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Good tips Tim - I'm sure that will help some of the folks with new Sct's :)

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Interesting post.

I have a Celestron scope also and have never been able to do a 3 star alignment. Done all the usual things, but for whatever reason it always comes back alignment failed. Obviously there is something wrong, but if I kept on trying to get a 3 star alignment then I wouldn't get any observing done. I therefore use the 2 star method and it accepts it every time. I guess that it probably wont be as accurate as the 3 star method, but at least I can use the thing.

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Hi Tim,

Great thread, I guess we have all gone through that angst. When I tried (note tried!) to mount my 10" lx on the tripod for the first time it nearly ended up on the deck!. The best ten quid I spent was the locator plate from bc&f to mount the 70lb lump!.

Oh and the size of the box took the whole boot of a Passat Estate and that did not include the bloomin tripod :-) (the dogs sat on that on the back seat!).

Cheers

Edited by damnut

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Screws - if you mount a piggyback system or other elements to the OTA be sure to look inside from the front of the OTA - check if the screw isn't going to hit the primary mirror. Long screws used to mount piggybacks or finders if screwed without them will reach the mirror and may destroy it...

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Interesting post.

I have a Celestron scope also and have never been able to do a 3 star alignment. Done all the usual things, but for whatever reason it always comes back alignment failed. Obviously there is something wrong, but if I kept on trying to get a 3 star alignment then I wouldn't get any observing done. I therefore use the 2 star method and it accepts it every time. I guess that it probably wont be as accurate as the 3 star method, but at least I can use the thing.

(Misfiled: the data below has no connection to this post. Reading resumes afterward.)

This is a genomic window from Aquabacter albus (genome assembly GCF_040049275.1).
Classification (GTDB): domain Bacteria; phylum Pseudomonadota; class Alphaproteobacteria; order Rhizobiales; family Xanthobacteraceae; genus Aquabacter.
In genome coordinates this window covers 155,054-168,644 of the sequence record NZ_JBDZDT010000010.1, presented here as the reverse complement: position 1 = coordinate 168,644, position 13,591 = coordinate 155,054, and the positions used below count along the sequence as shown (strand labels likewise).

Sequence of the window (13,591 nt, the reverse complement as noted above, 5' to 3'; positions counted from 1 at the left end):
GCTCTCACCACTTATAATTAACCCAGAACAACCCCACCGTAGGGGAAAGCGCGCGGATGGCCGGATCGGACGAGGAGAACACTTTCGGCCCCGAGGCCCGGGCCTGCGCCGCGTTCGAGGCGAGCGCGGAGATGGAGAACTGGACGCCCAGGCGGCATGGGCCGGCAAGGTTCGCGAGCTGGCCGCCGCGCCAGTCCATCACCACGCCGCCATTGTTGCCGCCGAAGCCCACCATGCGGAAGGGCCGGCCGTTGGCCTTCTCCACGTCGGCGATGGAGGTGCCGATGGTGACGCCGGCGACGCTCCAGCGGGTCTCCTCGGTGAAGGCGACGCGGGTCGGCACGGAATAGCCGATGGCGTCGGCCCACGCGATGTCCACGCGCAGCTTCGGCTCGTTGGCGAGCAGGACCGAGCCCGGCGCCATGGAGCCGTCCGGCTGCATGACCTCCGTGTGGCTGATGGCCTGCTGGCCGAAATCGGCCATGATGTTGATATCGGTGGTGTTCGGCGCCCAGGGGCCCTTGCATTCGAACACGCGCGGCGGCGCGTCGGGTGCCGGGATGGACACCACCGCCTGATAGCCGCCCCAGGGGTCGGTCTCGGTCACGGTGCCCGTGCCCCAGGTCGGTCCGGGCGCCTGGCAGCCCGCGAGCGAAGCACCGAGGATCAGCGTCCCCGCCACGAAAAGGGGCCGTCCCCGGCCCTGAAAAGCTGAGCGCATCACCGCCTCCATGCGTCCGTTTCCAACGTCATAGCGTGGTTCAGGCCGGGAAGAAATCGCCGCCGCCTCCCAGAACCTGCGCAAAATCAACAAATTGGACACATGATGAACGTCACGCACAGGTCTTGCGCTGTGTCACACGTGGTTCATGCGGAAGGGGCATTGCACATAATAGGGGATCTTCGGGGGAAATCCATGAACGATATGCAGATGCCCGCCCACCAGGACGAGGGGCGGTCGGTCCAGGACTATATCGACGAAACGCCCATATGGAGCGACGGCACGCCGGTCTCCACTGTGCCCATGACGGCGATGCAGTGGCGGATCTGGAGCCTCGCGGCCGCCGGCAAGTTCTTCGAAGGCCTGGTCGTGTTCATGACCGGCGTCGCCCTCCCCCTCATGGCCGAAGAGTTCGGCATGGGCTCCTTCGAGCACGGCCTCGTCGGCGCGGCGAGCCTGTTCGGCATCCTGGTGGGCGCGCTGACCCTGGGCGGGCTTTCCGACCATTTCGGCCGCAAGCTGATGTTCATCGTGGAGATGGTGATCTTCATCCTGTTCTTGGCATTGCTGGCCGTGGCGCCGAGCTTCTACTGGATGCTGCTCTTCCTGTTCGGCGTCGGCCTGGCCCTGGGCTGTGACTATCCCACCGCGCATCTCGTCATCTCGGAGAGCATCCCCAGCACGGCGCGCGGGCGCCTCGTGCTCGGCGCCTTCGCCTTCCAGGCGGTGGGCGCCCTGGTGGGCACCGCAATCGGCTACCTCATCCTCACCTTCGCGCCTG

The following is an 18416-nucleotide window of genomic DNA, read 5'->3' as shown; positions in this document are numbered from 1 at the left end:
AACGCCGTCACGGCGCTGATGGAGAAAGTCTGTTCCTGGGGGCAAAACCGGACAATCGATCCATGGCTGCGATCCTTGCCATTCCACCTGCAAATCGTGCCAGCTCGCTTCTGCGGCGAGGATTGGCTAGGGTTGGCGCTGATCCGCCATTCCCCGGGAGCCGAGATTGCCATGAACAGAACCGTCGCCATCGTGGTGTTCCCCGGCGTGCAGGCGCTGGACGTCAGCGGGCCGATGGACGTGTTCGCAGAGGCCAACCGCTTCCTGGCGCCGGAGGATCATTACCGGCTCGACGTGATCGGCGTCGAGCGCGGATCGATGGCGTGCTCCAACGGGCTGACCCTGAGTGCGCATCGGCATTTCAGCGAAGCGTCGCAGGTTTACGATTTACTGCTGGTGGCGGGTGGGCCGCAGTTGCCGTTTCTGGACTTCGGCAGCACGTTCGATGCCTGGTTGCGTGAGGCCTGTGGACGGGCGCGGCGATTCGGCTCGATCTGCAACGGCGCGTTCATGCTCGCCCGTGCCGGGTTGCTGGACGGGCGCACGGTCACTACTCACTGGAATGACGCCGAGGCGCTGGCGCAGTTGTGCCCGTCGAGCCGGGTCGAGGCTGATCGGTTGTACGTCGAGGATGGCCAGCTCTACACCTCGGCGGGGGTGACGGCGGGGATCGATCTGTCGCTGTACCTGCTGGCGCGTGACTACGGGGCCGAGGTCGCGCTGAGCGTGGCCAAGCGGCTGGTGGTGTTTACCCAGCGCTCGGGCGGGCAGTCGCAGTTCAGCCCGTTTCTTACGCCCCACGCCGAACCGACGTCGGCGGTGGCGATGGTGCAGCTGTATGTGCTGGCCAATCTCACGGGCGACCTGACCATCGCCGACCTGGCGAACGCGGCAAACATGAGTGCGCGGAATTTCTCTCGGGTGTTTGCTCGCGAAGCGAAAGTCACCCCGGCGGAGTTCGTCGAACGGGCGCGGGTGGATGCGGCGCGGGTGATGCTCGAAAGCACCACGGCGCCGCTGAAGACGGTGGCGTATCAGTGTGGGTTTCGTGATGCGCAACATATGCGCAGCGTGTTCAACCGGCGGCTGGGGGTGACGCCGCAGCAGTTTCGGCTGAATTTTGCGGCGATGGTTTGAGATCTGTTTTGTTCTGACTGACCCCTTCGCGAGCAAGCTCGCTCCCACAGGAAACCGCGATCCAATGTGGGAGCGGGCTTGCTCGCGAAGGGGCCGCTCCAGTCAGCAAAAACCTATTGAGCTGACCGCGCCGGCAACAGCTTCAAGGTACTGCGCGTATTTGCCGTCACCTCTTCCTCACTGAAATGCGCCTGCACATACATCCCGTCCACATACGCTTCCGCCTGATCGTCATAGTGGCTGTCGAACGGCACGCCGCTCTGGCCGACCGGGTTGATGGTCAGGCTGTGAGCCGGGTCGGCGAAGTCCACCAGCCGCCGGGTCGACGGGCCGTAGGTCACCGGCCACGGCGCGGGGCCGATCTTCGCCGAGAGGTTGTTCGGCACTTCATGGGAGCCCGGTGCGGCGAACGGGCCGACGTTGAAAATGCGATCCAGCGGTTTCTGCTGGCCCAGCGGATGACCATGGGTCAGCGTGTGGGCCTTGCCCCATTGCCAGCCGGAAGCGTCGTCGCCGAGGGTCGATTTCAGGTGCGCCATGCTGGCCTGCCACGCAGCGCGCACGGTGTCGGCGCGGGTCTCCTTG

Malcspring,

I've read that quite a few people prefer to use the two-star method, so you're not alone. It would require that I actually break out a star chart though, so... (grin).

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Damian,

You reminded me of the time a tried bringing home a gas barbecue in the backseat of my Honda Civic. I ended up unboxing the damn thing in the store parking lot, distributing the pieces between the trunk/boot and backseat, and leaving the box in the parking lot! Thankfully, my Celestron was delivered. ;-)

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Screws - if you mount a piggyback system or other elements to the OTA be sure to look inside from the front of the OTA - check if the screw isn't going to hit the primary mirror. Long screws used to mount piggybacks or finders if screwed without them will reach the mirror and may destroy it...

Riklaunim,

That is an excellent tip! Hopefully I'll remember it if/when I ever need to piggyback something! Thanks!

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Nice write up!

I've only tried sky align on my SLT and had it fail once so far (out of a dozen or so sessions).

Regarding the star selection... I try to look for 3 in a triangle, more or less. With a couple of sessions, I've noticed a little drift after a while, but I think that was because I'd been out hunting for a dark site and my lat/long was set for home (far from dark!). Once when I was away for the weekend in the countryside, there were so many stars I didn't know which to choose :)